On Tuesday, the U.S. Senate voted unanimously to make “Juneteenth National Independence Day” a federal holiday. Until recently, few Americans had even heard of “Juneteenth,” and for good reason: relative to other events in history, the date does not much matter.
On January 1, 1863, President Abraham Lincoln freed the slaves in rebel states through his Emancipation Proclamation. On December 18, 1865, Congress and the states outlawed slavery throughout the country with the ratification and proclamation of the Thirteenth Amendment. On June 19, 1865 — or “Juneteenth” — a less significant event occurred: General Gordon Granger entered Texas and announced that Lincoln had freed the slaves three years earlier.
At present our national calendar includes 10 federal holidays each year: New Year’s Day, Independence Day, Thanksgiving Day, Christmas Day, Washington’s Birthday, Memorial Day, Labor Day, Veterans Day, Columbus Day, and the birthday of Martin Luther King Jr. The calendar excludes plenty of important events in American history, including the ratification of the Constitution, the election of 1800, Victory in Europe Day, and the Moon landing, just to name a few.
These federal holidays have always involved some expression of gratitude. We thank God on Thanksgiving, Christmas and even Independence Day, which, in the words of John Adams, “ought to be commemorated as the day of deliverance, by solemn acts of devotion to God Almighty.” Washington’s Birthday, Columbus Day, and Martin Luther King Jr. Day were established to express our national appreciation for great men who helped to build our country. On Veterans Day, we give thanks to our servicemen; on Memorial Day, to those servicemen no longer with us; and on Labor Day, to the ordinary workers who do their jobs day in and day out to keep our country running. Even New Year’s Day involves “a cup o’ kindness yet for auld lang syne.”
But gratitude seems conspicuously absent from the recent recognition of “Juneteenth.” It commemorates no concrete act or particular man but rather an overdue, inconclusive episode on the never-ending march toward progress. If legislators merely wanted to mark the end of slavery, both the anniversary of the Emancipation Proclamation and the Thirteenth Amendment seem better candidates than a local tradition from Galveston, Texas. And both would occasion gratitude — for Lincoln, for the legislators, for the concrete acts that secured the freedom of the slaves.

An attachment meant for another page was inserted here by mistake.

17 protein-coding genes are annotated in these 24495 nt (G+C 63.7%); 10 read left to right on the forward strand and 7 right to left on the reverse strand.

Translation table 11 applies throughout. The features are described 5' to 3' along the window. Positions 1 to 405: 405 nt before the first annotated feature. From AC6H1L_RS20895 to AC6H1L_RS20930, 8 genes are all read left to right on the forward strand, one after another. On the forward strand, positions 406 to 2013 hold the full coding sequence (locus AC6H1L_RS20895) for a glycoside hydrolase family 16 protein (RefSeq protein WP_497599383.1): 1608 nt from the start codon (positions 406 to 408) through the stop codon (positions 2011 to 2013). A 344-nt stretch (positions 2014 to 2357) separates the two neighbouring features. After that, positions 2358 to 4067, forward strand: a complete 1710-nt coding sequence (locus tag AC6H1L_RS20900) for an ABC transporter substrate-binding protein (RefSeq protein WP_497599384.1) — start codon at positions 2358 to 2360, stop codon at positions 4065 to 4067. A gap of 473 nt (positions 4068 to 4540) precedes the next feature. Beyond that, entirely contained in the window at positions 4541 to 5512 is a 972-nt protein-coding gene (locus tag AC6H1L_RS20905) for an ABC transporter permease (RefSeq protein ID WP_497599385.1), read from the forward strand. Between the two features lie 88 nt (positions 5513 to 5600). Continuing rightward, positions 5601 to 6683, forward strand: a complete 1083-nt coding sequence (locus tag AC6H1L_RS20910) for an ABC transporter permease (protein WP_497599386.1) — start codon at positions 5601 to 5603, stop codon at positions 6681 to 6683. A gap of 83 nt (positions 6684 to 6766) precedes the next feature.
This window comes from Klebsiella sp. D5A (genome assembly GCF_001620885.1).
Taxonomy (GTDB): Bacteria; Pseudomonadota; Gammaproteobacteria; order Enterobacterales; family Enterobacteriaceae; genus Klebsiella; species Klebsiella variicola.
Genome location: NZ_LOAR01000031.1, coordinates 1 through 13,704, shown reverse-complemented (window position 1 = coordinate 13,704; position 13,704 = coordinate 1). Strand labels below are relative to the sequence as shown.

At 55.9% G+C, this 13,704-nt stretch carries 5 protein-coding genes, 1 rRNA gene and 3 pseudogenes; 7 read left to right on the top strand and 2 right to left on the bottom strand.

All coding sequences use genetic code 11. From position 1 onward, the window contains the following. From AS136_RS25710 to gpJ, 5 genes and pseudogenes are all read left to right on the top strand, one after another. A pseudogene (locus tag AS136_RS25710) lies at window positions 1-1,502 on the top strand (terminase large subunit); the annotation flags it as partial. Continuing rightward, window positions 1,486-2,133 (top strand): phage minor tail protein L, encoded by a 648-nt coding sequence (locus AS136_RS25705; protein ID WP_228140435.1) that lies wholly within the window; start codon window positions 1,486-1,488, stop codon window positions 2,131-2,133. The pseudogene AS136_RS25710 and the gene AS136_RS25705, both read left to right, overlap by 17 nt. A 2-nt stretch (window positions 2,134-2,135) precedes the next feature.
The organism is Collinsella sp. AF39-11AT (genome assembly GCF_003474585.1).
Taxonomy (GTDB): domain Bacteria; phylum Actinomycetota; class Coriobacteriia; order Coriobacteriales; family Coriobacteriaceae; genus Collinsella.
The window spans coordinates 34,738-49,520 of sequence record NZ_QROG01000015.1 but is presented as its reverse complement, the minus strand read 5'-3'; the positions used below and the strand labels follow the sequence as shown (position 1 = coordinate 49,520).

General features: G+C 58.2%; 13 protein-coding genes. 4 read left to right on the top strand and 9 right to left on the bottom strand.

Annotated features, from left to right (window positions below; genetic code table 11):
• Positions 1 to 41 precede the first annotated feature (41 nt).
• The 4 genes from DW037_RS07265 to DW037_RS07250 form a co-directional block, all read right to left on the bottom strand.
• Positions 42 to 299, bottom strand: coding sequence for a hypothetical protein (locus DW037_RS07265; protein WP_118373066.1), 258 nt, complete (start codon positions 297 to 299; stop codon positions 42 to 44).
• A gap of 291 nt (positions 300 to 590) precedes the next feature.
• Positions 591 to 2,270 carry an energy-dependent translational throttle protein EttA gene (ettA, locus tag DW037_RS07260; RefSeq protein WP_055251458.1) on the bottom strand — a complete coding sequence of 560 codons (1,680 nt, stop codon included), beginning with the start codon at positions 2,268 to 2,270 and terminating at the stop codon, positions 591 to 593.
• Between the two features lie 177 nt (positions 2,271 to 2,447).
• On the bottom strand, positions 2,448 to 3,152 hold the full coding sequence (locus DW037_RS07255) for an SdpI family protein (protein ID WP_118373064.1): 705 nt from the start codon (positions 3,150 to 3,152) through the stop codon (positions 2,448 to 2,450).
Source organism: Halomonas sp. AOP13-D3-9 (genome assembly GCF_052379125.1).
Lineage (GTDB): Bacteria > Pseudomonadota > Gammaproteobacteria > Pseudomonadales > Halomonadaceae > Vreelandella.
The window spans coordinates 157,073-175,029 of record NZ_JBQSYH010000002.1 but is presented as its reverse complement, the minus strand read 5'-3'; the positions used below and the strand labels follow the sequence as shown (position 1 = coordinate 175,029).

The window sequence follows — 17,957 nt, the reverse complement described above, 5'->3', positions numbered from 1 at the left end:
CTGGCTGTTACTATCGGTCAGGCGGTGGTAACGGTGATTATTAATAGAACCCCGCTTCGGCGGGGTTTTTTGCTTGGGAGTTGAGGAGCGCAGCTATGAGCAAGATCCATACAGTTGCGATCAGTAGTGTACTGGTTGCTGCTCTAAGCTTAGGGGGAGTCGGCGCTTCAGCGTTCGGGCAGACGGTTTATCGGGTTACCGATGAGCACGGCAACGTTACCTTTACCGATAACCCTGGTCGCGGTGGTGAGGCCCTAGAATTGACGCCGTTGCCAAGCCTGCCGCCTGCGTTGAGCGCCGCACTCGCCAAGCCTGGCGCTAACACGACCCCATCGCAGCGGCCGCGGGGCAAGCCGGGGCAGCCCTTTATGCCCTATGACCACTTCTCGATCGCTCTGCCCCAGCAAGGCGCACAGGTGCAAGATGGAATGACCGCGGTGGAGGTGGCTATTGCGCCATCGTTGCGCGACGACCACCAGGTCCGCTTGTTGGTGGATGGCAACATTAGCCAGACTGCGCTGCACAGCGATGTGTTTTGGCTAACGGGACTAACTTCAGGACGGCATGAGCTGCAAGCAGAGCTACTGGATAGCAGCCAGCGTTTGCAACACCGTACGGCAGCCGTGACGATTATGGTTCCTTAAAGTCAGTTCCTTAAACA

But that sort of gratitude now offends the Left. Noah Berlatsky, an editor of The Atlantic, typified this attitude in 2014 when he took to the pages of his magazine to whine about “white savior” narratives in several films, including a biopic about Abraham Lincoln, the white savior who freed the slaves. This week, NPR television critic Eric Deggans went even further, criticizing Tom Hanks for having portrayed white men in any way “doing the right thing” in his historical films.
Assuming the House of Representatives and President pass the “Juneteenth” holiday into law, it will have the distinction of being the only federal holiday bereft of gratitude. “This national holiday will serve as a powerful reminder that we cannot run from our past,” explained Democrat representative Rashida Tlaib during debate over the bill. “It’s also a recognition that we have so much work to do to rid this country of systemic racism, discrimination, and hate,” added Democrat Brenda Lawrence. Barack Obama expressed the same sentiment last year, albeit in a somewhat softer tone. “Juneteenth has never been a celebration of victory,” Obama tweeted, “or an acceptance of the way things are. It’s a celebration of progress. It’s an affirmation that despite the most painful parts of our history, change is possible — and there is still so much work to do.”
The perpetual revolution to fundamentally transform our country never acknowledges victory. The revolutionaries contend that there must always be more work to be done to emancipate ourselves, not from the tangible chains of chattel slavery, but from the more oppressive bonds of tradition and society. These radicals endeavor, in the words of the New York Times’s anti-historical 1619 Project, “to reframe the country’s history” to better accord with the progressive vision, according to which our future happiness demands that despise and overcome our past.
The title of the bill to establish the new holiday refers, not to “Juneteenth,” but to “Juneteenth National Independence Day,” a reframing of our history and freedom. On our nation’s traditional Independence Day, we have given thanks for the victory that gave us our country, imperfect though she may be. Our new National Independence Day recognizes no such victory. It refuses to enjoy or even accept our nation as she is. There will always remain too much work to be done.
The views expressed in this piece are the author’s own and do not necessarily represent those of The Daily Wire.